Ideas for creativity …

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Let me tell you a secret. To produce art, you have to produce garbage first – a lot of it. If you want to write something amazing (and you’re not a genius), most of the time you’ll have to churn out a few bad ideas before brilliance hits. This isn’t to say that sometimes artistic genius isn’t struck on a whim. This is to say that moments of artistic genius usually follow many other failed tries.

This realization has helped me with my school work, creative projects, and just about everything in between. When I’m about to start a project, and I want it to be perfect, I’m probably setting the bar too high for myself. The fear and procrastination that result from this get nothing done. But starting something and failing at it is constructive in the long run.

I’m always trying to find ways to be more creative, because I like to write and I dabble in design as well. These are some of the things that I’ve learned from other people that I’ve found useful.

The creation of good art follows many, many, many unsuccessful tries.
In other words: When you create something, don’t expect that it will be amazing the first time you put any effort in. Be patient with your work and yourself. Don’t get discouraged.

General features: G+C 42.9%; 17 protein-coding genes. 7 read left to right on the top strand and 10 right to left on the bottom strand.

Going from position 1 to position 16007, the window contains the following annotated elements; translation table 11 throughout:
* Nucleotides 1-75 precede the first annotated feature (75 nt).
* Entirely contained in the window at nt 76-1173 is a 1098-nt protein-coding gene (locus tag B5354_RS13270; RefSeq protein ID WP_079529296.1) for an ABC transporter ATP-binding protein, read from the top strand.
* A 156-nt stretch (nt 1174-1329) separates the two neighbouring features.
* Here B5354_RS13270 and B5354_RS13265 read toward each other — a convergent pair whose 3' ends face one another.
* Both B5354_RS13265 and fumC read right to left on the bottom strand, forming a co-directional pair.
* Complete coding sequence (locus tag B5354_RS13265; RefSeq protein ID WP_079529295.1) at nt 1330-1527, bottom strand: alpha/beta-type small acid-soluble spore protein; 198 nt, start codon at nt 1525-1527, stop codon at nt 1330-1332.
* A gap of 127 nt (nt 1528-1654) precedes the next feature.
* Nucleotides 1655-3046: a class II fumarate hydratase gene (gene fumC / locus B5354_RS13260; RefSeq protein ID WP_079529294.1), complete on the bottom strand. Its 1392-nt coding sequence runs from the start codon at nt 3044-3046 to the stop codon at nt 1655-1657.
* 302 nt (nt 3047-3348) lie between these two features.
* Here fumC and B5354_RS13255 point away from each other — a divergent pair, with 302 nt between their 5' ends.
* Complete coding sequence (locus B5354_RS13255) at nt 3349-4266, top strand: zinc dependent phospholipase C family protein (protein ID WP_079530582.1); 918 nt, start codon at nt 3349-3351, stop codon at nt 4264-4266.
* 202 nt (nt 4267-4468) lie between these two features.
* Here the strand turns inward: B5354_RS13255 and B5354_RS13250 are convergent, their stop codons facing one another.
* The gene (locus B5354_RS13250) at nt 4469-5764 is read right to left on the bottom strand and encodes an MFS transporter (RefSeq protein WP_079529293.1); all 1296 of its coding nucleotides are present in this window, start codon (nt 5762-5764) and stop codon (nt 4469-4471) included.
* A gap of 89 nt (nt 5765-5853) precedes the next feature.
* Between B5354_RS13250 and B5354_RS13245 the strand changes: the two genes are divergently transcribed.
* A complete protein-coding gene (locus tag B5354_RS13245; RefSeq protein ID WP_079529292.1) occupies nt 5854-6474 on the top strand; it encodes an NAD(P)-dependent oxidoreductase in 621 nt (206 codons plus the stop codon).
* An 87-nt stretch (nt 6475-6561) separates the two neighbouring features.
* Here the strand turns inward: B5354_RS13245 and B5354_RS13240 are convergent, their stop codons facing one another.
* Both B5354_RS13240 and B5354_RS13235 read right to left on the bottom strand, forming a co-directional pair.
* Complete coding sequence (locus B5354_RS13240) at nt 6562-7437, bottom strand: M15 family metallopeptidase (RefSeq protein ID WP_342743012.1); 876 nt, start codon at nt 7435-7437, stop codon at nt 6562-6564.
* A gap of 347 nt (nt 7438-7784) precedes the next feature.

Sometimes a good idea isn’t obvious.
In other words: Don’t underestimate the potential of your ideas. Amazing ideas may not look amazing, or even sane, on paper. Take a lesson from da Vinci, Thomas Edison, Steve Jobs, and the slap chop guy.

[da Vinci’s famous helicopter sketch]

While it is good to be humble about your work, and to be open to criticism from others, don’t give up on an idea that you believe in when others don’t. Once I was listening to Glenn Marais, a songwriter, speak about creativity. Apparently the first time he played his song Everybody Wants to be Like You for his band, they all thought it was awful. Yet he kept working at it and it became the fifth most-played song in Canadian history.

The more ideas you come up with, the more good ideas you’ll come up with.
Write everything down. Carry a notebook (find the perfect one here) so that you can catch every stray idea that enters your mind. On top of developing your creative thinking skills, you’ll be archiving doses of inspiration for later use. Boo-yah.

[My pretentious Moleskine notebook.]

You are what you consume.
In other words: Read, watch, and listen to good stuff, because these things will be reflected in your thoughts, abilities, and ideas. Stretch yourself occasionally by tackling a book/movie/album that you find intimidating or strange. In grade 12 I decided to read Little Dorrit, and while all 850 pages were slightly painful to read, I ended up really liking the book and learning a lot from it.

So that’s all I have. What ideas for creativity can you share? Tell me in the comments!

[Also! Read my fellow eAmbassador Juan’s personal, honest, and sort-of-related post about inspiration.]

*Ideas stolen from Brooke Fraser, Glenn Marais, Eric Courtney, Annalise Huynh, Thomas Edison, the slap-chop guy

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